Saturday, April 30, 2022
Senators relaunch bipartisan immigration discussions: "[W]e’ve never failed to fail when it comes to immigration"
Immigration reform has been discussed off-and-on for two decades or so. Recently, members of the Congressional Hispanic Caucus discussed immigration policy with President Biden. No one is getting their hopes up too high but a few U.S. Senators last week engaged in preliminary discussions of reform.
Suzanne Monyak on Roll Call reports on the bipartisan group of senators who have initiated efforts to discuss reform of the U.S. immigration laws. Senate Judiciary Chairman Richard J. Durbin (D-IL), and members Senators Alex Padilla (D-CA), Thom Tillis (R-NC), and John Cornyn (R-Texas), met this week to discuss which immigration bills could garner 60 votes, the minimum needed to overcome a filibuster. The senators said they discussed changes for migrant farmworkers, workers caught in the visa backlog, and children who grew up on legal visas but “aged out” before visas became available.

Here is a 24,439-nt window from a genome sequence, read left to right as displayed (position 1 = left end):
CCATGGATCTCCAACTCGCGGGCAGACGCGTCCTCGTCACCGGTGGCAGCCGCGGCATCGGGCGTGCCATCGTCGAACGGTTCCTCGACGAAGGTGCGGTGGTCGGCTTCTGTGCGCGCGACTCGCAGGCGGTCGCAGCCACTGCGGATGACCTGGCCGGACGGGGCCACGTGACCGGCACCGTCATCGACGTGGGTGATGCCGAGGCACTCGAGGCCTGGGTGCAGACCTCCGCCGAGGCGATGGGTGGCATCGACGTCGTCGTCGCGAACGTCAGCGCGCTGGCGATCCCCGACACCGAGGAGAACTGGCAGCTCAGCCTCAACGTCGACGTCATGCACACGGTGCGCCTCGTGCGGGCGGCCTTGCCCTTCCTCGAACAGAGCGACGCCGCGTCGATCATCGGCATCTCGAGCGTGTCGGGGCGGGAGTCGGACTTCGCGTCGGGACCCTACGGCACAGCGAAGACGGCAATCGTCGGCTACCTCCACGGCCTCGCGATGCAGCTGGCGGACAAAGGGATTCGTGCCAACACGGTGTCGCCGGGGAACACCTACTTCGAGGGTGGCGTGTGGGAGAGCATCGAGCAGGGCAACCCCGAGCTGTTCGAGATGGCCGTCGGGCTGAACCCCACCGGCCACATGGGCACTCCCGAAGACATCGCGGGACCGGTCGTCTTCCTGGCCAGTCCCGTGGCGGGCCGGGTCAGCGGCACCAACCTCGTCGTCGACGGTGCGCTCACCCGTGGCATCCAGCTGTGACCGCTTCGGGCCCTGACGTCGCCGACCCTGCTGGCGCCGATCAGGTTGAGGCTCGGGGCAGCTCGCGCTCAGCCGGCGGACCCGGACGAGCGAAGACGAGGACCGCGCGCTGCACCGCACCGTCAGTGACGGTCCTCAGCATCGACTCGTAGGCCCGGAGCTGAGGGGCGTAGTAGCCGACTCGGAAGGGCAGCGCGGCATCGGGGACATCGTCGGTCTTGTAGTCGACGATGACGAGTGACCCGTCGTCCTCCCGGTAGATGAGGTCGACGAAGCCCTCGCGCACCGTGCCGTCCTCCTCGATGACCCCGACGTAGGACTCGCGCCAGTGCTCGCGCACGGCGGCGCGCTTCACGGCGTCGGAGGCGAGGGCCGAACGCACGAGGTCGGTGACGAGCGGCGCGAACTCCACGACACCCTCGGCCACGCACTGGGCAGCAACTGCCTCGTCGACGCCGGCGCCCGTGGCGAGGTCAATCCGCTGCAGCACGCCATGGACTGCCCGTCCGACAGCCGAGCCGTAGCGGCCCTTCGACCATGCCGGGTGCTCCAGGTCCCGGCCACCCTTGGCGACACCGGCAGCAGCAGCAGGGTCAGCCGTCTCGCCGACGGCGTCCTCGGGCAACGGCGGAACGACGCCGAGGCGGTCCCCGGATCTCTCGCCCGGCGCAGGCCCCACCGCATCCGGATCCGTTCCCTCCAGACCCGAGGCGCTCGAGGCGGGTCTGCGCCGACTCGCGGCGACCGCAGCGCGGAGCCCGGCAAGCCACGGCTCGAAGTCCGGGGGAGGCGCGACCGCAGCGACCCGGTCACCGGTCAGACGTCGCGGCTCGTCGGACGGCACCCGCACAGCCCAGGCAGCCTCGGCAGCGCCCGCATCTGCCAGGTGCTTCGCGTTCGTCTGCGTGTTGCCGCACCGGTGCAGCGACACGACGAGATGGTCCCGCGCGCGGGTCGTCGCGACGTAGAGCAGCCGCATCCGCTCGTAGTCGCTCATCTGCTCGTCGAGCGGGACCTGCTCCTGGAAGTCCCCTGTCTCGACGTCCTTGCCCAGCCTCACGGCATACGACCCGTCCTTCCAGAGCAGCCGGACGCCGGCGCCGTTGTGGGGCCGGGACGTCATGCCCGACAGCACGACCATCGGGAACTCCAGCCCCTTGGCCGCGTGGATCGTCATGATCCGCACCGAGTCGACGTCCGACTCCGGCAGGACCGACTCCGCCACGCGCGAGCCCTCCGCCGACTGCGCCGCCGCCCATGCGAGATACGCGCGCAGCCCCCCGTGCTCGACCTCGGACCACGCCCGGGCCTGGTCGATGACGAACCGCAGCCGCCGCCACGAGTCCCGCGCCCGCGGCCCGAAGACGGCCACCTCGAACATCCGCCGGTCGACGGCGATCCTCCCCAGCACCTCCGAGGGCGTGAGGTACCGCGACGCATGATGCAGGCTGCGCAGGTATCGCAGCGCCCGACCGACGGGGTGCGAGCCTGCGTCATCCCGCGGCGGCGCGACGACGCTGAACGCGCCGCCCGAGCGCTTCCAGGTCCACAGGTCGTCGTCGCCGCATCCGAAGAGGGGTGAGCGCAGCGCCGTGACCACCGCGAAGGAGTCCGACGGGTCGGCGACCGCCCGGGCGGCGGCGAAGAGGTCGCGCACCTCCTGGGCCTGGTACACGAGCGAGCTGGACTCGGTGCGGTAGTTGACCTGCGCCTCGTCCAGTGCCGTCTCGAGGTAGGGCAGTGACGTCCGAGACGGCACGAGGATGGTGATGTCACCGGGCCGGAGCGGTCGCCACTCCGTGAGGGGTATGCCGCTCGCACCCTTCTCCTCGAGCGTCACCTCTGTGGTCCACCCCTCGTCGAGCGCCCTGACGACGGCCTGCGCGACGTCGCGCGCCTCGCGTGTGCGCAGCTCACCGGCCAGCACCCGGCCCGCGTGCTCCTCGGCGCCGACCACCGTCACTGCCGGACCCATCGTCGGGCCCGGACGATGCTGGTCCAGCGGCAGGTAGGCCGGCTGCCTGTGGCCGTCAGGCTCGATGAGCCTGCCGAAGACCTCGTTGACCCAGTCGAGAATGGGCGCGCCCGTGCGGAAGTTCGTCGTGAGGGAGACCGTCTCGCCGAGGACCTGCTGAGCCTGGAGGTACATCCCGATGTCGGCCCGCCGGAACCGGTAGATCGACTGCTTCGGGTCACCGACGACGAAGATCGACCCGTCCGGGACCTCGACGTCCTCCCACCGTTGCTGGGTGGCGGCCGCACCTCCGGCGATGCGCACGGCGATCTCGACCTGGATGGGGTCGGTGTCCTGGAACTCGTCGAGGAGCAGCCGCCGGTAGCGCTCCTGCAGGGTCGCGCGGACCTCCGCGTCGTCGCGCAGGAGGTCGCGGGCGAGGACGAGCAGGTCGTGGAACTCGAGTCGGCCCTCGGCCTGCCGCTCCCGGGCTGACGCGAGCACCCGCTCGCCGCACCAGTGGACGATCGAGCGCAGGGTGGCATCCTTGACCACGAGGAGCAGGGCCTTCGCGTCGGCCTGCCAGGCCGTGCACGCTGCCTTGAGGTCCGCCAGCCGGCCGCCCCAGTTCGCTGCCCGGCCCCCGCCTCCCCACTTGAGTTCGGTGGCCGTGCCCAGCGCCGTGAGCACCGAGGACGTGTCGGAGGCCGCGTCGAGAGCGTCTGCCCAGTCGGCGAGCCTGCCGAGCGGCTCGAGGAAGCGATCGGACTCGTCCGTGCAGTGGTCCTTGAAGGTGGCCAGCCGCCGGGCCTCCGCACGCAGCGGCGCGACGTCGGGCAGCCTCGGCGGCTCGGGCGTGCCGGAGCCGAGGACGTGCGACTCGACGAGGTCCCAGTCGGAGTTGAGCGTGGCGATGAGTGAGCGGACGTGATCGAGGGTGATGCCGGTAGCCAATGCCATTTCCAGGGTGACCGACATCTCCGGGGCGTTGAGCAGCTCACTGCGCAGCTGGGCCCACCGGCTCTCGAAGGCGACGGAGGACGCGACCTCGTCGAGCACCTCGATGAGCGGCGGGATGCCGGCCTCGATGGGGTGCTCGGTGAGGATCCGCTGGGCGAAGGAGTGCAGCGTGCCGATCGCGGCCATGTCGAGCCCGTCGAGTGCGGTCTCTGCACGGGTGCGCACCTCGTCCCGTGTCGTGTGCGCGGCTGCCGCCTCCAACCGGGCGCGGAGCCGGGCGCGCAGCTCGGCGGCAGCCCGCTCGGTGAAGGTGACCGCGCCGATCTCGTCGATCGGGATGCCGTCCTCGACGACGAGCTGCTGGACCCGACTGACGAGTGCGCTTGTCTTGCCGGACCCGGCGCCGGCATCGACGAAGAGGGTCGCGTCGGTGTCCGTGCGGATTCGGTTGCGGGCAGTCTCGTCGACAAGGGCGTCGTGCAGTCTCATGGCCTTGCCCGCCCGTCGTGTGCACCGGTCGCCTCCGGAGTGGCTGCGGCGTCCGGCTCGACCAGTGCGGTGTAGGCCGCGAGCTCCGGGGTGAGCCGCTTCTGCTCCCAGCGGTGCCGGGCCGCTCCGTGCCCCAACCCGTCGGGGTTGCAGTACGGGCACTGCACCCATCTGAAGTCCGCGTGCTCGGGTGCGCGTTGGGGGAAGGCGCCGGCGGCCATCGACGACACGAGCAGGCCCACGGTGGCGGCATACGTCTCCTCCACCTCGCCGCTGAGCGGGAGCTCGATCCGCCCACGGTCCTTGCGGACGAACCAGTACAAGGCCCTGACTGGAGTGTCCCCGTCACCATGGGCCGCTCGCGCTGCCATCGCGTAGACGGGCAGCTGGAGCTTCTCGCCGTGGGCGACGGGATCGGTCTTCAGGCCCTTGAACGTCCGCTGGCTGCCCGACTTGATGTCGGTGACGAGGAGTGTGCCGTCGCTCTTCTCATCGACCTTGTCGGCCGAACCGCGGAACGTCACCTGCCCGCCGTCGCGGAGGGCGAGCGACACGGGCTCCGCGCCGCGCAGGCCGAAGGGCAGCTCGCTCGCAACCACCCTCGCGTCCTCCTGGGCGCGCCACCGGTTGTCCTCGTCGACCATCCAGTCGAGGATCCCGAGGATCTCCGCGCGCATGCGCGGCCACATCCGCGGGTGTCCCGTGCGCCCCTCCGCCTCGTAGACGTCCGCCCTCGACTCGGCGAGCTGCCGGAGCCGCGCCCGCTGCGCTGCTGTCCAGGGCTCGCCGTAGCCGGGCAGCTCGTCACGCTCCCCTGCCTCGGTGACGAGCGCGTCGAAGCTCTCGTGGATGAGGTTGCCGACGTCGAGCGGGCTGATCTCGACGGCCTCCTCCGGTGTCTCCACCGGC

According to the story, "some senators expressed encouragement that talks had restarted, after a similar series of bipartisan immigration talks broke down last year." Senator Cornyn described the conversation as a “very candid and useful discussion” where they talked about “the politics of this, and the challenges we’ve had in the past dealing with immigration.” “I’ve been here for a while now, and we’ve never failed to fail when it comes to immigration,” (bold added). Cornyn said. “So I’m hoping this time is different.”
Hope springs eternal.